CMS revamps Medicare.gov
A redesign of the Medicare.gov website is now complete, making content more accessible and easier for beneficiaries, their families and caregivers to understand, CMS Acting Administrator Marilyn Tavenner said the site enables CMS to provide better customer service.
New features include:
- A search for whether a specific test, item, or service is covered under original Medicare;
- The ability to get customized information based on a beneficiary’s specific situation;
- Quick links to replace a lost Medicare card, find a Medicare Advantage or prescription drug plan, and get help with health care costs.
[See also: Technology to help CMS revamp Medicaid.]
“We did a lot of research into what sort of information beneficiaries and their caregivers really wanted most at their fingertips, and I think users will find this redesign very helpful,” said Tavenner. “We’ve simplified the language and the homepage layout to make it easier and faster for visitors to get answers and a better understanding of Medicare necessary to get more control over their healthcare.”
The new design responds to mobile devices, such as tablets and smartphones, say CMS officials. Users can get information, such as coverage and cost details, anytime and anywhere. Medicare beneficiaries, counselors and caregivers can check whether a letter they received in the mail is an official communication from Medicare by viewing descriptions of Medicare mailings. The popular “Medicare & You” handbook now has its own landing page for an easy access complement to the annual print mailing.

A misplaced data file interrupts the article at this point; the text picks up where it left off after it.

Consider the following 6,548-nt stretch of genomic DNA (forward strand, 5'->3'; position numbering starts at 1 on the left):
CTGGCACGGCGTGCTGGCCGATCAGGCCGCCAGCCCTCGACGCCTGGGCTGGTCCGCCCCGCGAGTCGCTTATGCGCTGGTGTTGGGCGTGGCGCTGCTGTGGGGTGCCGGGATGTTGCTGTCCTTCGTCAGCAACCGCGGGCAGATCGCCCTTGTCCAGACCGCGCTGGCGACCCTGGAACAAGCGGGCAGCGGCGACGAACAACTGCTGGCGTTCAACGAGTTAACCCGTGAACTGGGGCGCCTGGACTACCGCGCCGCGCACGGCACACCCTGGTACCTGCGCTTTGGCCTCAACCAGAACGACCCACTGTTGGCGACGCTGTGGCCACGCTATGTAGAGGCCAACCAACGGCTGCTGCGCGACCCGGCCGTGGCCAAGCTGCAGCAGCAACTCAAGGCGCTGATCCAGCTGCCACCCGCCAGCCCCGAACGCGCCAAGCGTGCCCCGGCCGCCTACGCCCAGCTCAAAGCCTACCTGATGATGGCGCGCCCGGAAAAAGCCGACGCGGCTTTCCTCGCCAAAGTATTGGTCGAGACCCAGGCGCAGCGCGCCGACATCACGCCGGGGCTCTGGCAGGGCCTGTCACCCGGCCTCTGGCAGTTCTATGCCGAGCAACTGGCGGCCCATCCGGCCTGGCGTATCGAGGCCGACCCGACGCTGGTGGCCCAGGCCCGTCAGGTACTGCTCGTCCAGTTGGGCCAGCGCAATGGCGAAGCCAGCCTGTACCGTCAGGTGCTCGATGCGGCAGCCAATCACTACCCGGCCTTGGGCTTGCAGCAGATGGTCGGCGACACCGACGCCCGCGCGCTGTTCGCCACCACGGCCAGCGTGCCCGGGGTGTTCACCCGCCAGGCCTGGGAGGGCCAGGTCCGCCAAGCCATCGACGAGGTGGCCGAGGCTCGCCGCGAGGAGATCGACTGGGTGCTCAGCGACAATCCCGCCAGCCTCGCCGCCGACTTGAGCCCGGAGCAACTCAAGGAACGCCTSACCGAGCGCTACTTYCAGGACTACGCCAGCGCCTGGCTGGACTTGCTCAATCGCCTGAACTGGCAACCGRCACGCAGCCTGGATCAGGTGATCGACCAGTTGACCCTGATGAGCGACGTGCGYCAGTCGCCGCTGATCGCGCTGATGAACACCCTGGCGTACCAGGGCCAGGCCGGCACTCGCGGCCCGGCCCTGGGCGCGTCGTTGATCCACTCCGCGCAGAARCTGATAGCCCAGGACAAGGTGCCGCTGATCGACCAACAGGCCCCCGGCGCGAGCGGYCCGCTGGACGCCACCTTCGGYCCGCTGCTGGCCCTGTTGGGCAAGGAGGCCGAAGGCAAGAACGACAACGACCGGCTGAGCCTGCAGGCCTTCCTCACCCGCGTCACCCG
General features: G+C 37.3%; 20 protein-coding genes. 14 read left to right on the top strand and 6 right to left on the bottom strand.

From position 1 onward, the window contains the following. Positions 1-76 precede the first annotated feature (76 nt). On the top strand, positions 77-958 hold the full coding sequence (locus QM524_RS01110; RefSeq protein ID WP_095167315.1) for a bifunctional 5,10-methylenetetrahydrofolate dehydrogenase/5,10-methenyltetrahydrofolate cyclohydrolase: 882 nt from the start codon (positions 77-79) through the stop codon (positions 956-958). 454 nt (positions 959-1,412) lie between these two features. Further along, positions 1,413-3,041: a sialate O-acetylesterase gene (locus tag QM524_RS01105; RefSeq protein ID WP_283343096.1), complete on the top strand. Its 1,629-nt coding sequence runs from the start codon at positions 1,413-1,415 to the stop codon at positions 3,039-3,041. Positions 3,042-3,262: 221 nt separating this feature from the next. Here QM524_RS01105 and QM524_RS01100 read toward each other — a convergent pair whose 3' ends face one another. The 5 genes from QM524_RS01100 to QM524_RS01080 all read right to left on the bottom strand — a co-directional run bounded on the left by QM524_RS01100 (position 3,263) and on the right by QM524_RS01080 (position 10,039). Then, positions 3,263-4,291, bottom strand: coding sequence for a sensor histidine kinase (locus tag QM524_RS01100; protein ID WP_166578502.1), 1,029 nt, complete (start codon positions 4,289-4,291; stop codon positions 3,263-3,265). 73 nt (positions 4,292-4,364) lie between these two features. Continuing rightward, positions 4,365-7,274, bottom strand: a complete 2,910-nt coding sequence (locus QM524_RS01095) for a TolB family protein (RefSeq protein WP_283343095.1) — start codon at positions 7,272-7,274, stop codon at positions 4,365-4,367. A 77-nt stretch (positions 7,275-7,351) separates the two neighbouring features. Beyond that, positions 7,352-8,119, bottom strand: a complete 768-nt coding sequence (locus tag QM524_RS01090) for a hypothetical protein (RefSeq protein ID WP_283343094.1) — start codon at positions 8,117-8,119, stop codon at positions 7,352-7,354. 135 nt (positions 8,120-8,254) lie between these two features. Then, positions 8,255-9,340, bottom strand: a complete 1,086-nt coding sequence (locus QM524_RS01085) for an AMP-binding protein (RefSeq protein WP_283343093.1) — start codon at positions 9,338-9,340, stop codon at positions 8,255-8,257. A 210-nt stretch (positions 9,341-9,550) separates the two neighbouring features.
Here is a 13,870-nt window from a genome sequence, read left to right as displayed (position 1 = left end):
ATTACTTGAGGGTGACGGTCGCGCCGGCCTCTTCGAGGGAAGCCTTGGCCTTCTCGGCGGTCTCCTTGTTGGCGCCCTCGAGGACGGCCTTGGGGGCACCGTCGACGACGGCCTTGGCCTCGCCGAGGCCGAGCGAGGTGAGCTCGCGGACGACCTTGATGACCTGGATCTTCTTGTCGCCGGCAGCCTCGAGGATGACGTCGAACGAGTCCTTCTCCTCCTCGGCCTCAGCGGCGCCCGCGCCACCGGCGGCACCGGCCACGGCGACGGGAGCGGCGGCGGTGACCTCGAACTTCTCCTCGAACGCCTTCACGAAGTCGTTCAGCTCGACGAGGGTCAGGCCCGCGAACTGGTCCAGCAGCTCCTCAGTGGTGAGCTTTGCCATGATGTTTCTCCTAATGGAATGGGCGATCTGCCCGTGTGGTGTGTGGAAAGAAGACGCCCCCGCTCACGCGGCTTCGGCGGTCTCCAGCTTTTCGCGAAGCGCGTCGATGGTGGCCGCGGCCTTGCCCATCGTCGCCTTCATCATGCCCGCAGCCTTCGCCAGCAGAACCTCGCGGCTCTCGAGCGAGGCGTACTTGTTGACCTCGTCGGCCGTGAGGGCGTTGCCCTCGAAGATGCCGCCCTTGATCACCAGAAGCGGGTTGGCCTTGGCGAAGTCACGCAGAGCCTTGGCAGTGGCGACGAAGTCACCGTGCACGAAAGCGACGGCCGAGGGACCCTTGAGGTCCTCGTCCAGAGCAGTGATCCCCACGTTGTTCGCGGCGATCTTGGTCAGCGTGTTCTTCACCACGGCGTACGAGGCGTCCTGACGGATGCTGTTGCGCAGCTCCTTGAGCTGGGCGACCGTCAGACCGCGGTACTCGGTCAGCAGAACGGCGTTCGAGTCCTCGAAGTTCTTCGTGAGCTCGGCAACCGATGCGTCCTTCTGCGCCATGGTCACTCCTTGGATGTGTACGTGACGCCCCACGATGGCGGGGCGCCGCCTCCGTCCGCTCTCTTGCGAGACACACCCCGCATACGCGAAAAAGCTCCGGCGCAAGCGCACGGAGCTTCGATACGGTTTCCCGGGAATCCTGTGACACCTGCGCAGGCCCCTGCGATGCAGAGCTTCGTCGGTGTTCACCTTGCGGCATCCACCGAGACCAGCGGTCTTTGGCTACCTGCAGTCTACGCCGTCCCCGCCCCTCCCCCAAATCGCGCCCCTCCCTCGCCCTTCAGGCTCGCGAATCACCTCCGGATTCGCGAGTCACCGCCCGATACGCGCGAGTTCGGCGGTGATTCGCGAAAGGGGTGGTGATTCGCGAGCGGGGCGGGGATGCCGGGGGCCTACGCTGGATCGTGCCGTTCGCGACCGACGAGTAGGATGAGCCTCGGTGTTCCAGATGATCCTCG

The new website design is the result of more than two years of research, design and development work by CMS. Using mechanisms such as call center questions, website analytics and online survey results, the agency found out what users want, including finding out what Medicare covers, cost and coordination of benefits information and finding Medicare drug and health plans.
Comprehensive and thorough user testing with consumers ensured that the new site is successfully meeting the needs of its primary consumer audience, said Tavenner.